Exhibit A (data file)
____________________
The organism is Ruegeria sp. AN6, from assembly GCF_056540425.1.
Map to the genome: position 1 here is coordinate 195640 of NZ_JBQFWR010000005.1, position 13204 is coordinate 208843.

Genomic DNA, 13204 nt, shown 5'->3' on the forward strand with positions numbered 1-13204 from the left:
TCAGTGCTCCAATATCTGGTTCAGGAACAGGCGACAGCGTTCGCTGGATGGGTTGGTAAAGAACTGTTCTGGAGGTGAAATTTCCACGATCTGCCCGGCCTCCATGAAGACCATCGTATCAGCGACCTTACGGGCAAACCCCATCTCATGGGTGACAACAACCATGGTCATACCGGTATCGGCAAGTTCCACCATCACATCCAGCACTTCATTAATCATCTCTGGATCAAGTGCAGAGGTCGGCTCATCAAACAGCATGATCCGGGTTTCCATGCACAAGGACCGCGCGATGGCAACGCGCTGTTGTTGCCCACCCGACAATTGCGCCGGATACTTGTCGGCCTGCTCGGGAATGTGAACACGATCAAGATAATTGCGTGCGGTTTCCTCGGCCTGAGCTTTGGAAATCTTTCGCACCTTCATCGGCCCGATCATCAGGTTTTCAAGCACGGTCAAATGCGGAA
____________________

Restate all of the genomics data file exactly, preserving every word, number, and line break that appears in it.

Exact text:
The organism is Ruegeria sp. AN6, from assembly GCF_056540425.1.
Map to the genome: position 1 here is coordinate 195640 of NZ_JBQFWR010000005.1, position 13204 is coordinate 208843.

Genomic DNA, 13204 nt, shown 5'->3' on the forward strand with positions numbered 1-13204 from the left:
TCAGTGCTCCAATATCTGGTTCAGGAACAGGCGACAGCGTTCGCTGGATGGGTTGGTAAAGAACTGTTCTGGAGGTGAAATTTCCACGATCTGCCCGGCCTCCATGAAGACCATCGTATCAGCGACCTTACGGGCAAACCCCATCTCATGGGTGACAACAACCATGGTCATACCGGTATCGGCAAGTTCCACCATCACATCCAGCACTTCATTAATCATCTCTGGATCAAGTGCAGAGGTCGGCTCATCAAACAGCATGATCCGGGTTTCCATGCACAAGGACCGCGCGATGGCAACGCGCTGTTGTTGCCCACCCGACAATTGCGCCGGATACTTGTCGGCCTGCTCGGGAATGTGAACACGATCAAGATAATTGCGTGCGGTTTCCTCGGCCTGAGCTTTGGAAATCTTTCGCACCTTCATCGGCCCGATCATCAGGTTTTCAAGCACGGTCAAATGCGGAA